• [0071]
    Once the new device 104A has been registered, the registrar generates power line network settings from the wireless network settings at operation 810. Details regarding an illustrative process for converting wireless network settings to equivalent power line network settings were discussed above with respect to FIG. 5. The generated power line network settings are then transmitted to the new device 104A at operation 812. The new device 104A receives the settings and configures itself at operation 856. At operations 814 and 858, a new network is started if the new device 104A is not associated with a pre-existing network. The routines 800 and 850 end at operations 816 and 860, respectively.
  • [0072]
    With reference to FIG. 9, another HOMEPLUG AV use scenario will be described. In this scenario, a second power line communications device 104B is being added to the network configuration shown in FIG. 3. The device 104B comprises a HOMEPLUG AV device with a HOMEPLUG AV device password (DAK) for configuration and a HOMEPLUG AV push button for configuration. The device 104B is not WCN compatible.
  • [0073]
    As illustrated in FIG. 9, the routine 900 begins at operation 902, where the handler is initiated by a user event or selection of the HOMEPLUG AV push button on the device 104B. The routine 900 then continues to operation 904, where the handler polls for new devices. At operation 906, the handler requests the HOMEPLUG AV DAK from the newly discovered device 104B. A response is provided including the HOMEPLUG AV DAK at operation 952. The routine 900 then continues to operation 908, where the new device 104B is registered.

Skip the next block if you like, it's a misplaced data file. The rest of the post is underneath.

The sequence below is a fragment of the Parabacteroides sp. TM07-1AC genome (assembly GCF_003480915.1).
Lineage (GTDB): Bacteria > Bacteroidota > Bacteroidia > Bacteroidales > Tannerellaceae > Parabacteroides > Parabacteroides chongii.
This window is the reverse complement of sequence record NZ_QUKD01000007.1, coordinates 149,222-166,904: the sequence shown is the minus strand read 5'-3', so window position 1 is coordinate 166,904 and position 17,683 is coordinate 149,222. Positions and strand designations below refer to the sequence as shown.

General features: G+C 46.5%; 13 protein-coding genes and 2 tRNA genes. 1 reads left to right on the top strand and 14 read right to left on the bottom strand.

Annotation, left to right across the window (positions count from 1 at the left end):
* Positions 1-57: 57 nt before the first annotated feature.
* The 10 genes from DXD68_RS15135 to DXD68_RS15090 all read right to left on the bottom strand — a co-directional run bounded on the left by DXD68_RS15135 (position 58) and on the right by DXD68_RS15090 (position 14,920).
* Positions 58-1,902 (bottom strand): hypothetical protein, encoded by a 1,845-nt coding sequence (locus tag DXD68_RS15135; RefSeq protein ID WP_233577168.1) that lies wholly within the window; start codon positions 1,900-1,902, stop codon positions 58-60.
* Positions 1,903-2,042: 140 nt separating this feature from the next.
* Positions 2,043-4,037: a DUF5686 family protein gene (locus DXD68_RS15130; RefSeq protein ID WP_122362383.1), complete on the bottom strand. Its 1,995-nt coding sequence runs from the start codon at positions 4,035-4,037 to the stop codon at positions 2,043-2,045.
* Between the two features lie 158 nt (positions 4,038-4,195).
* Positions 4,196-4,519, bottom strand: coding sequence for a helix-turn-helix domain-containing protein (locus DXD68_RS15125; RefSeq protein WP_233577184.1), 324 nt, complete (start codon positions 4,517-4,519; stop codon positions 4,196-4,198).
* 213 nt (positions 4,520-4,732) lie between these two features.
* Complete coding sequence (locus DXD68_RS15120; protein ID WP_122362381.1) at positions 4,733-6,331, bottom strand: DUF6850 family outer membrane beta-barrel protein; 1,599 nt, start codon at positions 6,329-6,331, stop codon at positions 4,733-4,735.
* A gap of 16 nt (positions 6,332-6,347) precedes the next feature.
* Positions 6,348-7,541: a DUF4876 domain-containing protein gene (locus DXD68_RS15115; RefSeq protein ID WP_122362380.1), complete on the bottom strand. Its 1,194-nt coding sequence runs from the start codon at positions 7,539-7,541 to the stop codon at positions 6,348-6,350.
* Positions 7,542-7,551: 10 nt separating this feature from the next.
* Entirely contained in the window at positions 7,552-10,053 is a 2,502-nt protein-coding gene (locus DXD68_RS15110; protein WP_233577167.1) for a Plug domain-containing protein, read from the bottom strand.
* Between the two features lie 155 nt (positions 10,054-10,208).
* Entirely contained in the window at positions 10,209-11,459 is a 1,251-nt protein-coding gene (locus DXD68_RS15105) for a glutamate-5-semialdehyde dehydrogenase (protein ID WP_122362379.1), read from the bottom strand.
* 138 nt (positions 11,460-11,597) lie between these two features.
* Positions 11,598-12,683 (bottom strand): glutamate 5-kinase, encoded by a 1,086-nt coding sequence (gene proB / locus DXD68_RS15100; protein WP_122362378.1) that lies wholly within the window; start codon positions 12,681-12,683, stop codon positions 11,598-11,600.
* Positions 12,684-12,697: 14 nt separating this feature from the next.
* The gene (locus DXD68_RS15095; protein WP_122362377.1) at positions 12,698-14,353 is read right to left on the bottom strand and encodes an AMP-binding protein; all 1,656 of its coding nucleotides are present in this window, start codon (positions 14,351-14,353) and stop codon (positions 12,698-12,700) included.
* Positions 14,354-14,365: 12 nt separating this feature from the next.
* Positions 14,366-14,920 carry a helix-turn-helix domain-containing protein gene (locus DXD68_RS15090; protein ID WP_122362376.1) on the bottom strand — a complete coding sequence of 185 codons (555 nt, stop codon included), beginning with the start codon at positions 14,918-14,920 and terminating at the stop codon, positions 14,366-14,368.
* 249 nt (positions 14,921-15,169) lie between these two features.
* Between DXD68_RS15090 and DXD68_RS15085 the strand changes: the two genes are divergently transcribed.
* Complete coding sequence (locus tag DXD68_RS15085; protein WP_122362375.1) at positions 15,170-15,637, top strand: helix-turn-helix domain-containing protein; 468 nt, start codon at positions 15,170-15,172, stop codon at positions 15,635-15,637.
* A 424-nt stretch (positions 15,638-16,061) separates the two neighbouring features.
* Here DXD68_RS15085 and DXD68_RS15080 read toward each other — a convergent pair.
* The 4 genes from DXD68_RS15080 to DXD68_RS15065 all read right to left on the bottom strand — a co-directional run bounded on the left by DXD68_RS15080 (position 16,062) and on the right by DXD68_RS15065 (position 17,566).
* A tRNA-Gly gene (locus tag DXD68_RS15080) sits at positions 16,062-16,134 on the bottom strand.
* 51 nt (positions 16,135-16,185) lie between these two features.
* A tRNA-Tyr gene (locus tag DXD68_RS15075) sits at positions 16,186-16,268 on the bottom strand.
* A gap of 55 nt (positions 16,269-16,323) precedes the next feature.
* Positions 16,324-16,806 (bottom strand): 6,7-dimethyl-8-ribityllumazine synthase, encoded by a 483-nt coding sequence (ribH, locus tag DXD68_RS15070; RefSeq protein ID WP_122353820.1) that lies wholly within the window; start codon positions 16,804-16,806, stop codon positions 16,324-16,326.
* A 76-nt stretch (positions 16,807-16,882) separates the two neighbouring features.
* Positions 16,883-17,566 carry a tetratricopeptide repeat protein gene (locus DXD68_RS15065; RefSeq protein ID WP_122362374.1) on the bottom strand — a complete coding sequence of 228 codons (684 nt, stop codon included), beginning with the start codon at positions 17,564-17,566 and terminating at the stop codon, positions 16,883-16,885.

• [0074]
    Once the new device 104B has been registered, the registrar generates power line network settings from the wireless network settings at operation 910. Details regarding an illustrative process for converting wireless network settings to equivalent power line network settings were discussed above with respect to FIG. 5. The generated power line network settings are then transmitted to the new device 104B at operation 912. The new device 104B receives the settings and configures itself at operation 956. At operations 914 and 958, a new network is started if the newly added device 104B is not currently associated with a network. The routines 900 and 950 end at operations 916 and 960, respectively.
  • [0075]
    Based on the foregoing, it should be appreciated that systems, methods, apparatus, and computer-readable media for configuring a power line networking device are provided. Although the subject matter presented herein has been described in language specific to computer structural features, methodological acts, and computer readable media, it is to be understood that the invention defined in the appended claims is not necessarily limited to the specific features, acts, or media described herein. Rather, the specific features, acts and mediums are disclosed as example forms of implementing the claims.
  • [0076]
    The subject matter described above is provided by way of illustration only and should not be construed as limiting. Various modifications and changes may be made to the subject matter described herein without following the example embodiments and applications illustrated and described, and without departing from the true spirit and scope of the present invention, which is set forth in the following claims.
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Classifications
U.S. Classification709/249, 340/310.11, 340/538, 375/220, 375/257
International ClassificationG08B1/08, G05B11/01, G06F15/16, H04L5/16, H04L25/00
Cooperative ClassificationH04W12/04, H04L67/34, H04W88/08, H04B3/54, H04L2012/2843, H04L2012/2841, H04B2203/5445, H04L12/2836, H04B2203/5441
European ClassificationH04L63/20, H04L29/08N33, H04B3/54, H04L12/28H5C